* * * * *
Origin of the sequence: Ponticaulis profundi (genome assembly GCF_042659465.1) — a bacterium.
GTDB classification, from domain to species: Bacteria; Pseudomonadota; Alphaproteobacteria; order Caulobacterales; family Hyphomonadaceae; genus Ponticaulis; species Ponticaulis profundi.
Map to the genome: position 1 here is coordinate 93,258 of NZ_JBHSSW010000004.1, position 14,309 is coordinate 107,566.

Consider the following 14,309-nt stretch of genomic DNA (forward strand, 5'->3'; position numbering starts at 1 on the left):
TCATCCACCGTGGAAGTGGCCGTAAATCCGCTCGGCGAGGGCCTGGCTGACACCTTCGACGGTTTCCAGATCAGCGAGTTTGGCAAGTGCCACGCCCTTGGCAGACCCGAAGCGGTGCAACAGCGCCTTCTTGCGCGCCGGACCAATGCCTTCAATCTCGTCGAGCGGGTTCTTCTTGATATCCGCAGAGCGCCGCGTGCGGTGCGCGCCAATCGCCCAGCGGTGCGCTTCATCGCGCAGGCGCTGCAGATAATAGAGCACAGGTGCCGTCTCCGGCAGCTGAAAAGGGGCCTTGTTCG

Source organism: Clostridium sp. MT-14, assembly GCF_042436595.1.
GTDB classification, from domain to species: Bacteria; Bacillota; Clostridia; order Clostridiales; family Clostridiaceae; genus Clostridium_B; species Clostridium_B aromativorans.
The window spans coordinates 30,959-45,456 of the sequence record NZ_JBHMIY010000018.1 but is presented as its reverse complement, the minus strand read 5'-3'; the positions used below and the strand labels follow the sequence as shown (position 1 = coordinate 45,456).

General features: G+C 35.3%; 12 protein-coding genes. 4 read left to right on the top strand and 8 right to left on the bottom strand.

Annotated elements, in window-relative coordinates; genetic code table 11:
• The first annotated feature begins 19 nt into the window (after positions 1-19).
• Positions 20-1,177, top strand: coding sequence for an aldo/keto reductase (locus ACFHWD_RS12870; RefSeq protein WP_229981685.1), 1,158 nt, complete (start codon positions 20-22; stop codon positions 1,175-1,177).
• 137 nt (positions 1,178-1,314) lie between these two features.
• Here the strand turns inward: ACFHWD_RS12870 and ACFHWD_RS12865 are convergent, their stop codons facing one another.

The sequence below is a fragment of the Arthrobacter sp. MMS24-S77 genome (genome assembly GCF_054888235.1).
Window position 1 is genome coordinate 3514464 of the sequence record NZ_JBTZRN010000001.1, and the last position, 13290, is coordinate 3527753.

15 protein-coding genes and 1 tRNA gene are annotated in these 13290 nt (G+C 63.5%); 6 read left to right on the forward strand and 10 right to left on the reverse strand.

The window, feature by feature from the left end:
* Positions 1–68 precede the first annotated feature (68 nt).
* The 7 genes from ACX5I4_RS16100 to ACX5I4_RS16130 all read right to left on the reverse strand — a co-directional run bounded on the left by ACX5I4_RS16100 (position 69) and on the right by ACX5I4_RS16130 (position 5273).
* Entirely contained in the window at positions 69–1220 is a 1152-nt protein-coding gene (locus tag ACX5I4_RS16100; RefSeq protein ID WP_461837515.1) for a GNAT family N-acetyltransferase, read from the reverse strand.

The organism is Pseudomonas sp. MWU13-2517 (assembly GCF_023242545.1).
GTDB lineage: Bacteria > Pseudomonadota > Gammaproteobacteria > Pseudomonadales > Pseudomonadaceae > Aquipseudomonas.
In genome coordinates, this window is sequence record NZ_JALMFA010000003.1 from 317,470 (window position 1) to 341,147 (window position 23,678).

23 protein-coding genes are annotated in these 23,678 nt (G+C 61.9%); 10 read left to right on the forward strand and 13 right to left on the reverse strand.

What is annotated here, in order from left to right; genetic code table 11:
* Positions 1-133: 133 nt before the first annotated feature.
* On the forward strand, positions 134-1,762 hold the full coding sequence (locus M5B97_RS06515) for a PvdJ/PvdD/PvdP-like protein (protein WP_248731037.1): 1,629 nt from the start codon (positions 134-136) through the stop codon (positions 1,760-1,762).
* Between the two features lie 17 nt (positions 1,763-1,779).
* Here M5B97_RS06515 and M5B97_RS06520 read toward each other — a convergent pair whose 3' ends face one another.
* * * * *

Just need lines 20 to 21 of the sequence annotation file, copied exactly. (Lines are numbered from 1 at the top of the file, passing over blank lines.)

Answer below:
* The 7 genes from ACX5I4_RS16100 to ACX5I4_RS16130 all read right to left on the reverse strand — a co-directional run bounded on the left by ACX5I4_RS16100 (position 69) and on the right by ACX5I4_RS16130 (position 5273).
* Entirely contained in the window at positions 69–1220 is a 1152-nt protein-coding gene (locus tag ACX5I4_RS16100; RefSeq protein ID WP_461837515.1) for a GNAT family N-acetyltransferase, read from the reverse strand.